Local instructor captures essence of nature through artwork

April 17, 2018

COLUMBUS – With 15 years of experience, local artist Diane Noonan passes her passion along to students at Lakeview High School.

Noonan was born and raised in Humphrey. She started drawing in elementary school and in high school, she thought “being a good artist meant drawing what you see and the more realistic you can make it, the better it was.” However, that was not always necessarily the case.

She takes pride in putting her special touch on each creation she makes by playing with colors and textures. She enjoys creating something people have never seen.

Noonan picked up painting in college where she learned a variety of techniques. She graduated with a bachelor’s degree in Fine Art Education at the University of Nebraska at Kearney.

“I had a really good painting teacher in college,” she said.

She took a break from painting after getting married and had children. Her passion remained and eventually she decided to pick up her brushes again as her children aged.

Most of Noonan’s work consists of acrylic and oil paintings of weeds and grasses in ditches. There is a good mix of realism and abstract in her paintings, she said.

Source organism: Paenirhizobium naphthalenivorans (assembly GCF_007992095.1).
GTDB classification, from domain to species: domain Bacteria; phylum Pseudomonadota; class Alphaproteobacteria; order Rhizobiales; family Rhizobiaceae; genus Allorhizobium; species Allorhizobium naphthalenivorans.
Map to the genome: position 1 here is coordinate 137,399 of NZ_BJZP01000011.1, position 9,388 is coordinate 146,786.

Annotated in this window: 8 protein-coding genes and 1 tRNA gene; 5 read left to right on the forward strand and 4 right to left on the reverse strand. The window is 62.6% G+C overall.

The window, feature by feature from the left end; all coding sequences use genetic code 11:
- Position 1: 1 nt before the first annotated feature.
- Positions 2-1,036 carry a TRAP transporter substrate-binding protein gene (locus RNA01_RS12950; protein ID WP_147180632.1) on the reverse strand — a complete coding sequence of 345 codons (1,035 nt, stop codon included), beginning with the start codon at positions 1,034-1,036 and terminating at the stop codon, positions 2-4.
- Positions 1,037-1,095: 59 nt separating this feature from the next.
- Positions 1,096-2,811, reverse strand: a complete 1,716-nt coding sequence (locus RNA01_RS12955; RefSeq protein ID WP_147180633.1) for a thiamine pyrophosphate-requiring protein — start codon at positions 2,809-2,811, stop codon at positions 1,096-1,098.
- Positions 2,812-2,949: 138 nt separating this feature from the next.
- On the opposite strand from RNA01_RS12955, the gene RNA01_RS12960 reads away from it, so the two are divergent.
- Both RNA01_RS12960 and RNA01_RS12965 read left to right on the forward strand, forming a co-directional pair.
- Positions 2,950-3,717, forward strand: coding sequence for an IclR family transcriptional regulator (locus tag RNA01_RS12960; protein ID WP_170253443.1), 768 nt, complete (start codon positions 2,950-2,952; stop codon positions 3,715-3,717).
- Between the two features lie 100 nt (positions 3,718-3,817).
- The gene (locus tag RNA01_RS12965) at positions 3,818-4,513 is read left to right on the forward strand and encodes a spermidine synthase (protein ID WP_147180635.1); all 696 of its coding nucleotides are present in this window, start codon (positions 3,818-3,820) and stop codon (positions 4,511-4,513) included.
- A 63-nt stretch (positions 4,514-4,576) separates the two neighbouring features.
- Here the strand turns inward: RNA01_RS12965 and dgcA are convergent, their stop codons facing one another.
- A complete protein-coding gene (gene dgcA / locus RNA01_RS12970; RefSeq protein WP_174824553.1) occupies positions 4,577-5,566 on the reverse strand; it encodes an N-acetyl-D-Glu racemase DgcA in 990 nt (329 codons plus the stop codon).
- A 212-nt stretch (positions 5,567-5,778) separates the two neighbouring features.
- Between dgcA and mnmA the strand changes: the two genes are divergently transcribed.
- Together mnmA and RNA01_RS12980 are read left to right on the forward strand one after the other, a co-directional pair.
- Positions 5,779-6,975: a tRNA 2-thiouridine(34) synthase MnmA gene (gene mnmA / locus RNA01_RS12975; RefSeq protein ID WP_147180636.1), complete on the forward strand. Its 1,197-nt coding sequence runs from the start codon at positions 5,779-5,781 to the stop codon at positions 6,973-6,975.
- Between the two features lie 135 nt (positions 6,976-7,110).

“I just think they’re so beautiful and I just want people to see how pretty the weeds and grass in the ditches are,” she said. “Nobody really notices that but I love it.”

Noonan displays and sells her work on her website PaintingsByDiane.com. Her paintings range in price from $300 to $400.

She participates in the Columbus Arts Council’s Spring Show annually and submitted four paintings this year. The show also serves as a competition where selected artists compete in a statewide convention, and Noonan’s work has been selected numerous times.

In the past, she said her work has been showcased in Norfolk and Hartington.

When it comes to abstract art, the outcome of a piece is determined by the creator’s imagination, so it is vital to know when work needs to halt.

“It is kind of hard to know when to stop especially when it’s not realistic,” Noonan said. “When it is from your head, you just have to make a decision when to stop.”

Aside from being an artist, Noonan teaches art history, art appreciation and art production at Lakeview High School. She began working part time at Lakeview and Schuyler Central High School. During her seventh year teaching, she officially became a full-time faculty member.

She advises aspiring artists to participate in competitions to gain more exposure. Noonan explores different places to display her work -- one piece was displayed in a restaurant in Humphrey.

“We have a lot of good artists here but there’s just not a lot of venues to show stuff,” Noonan said.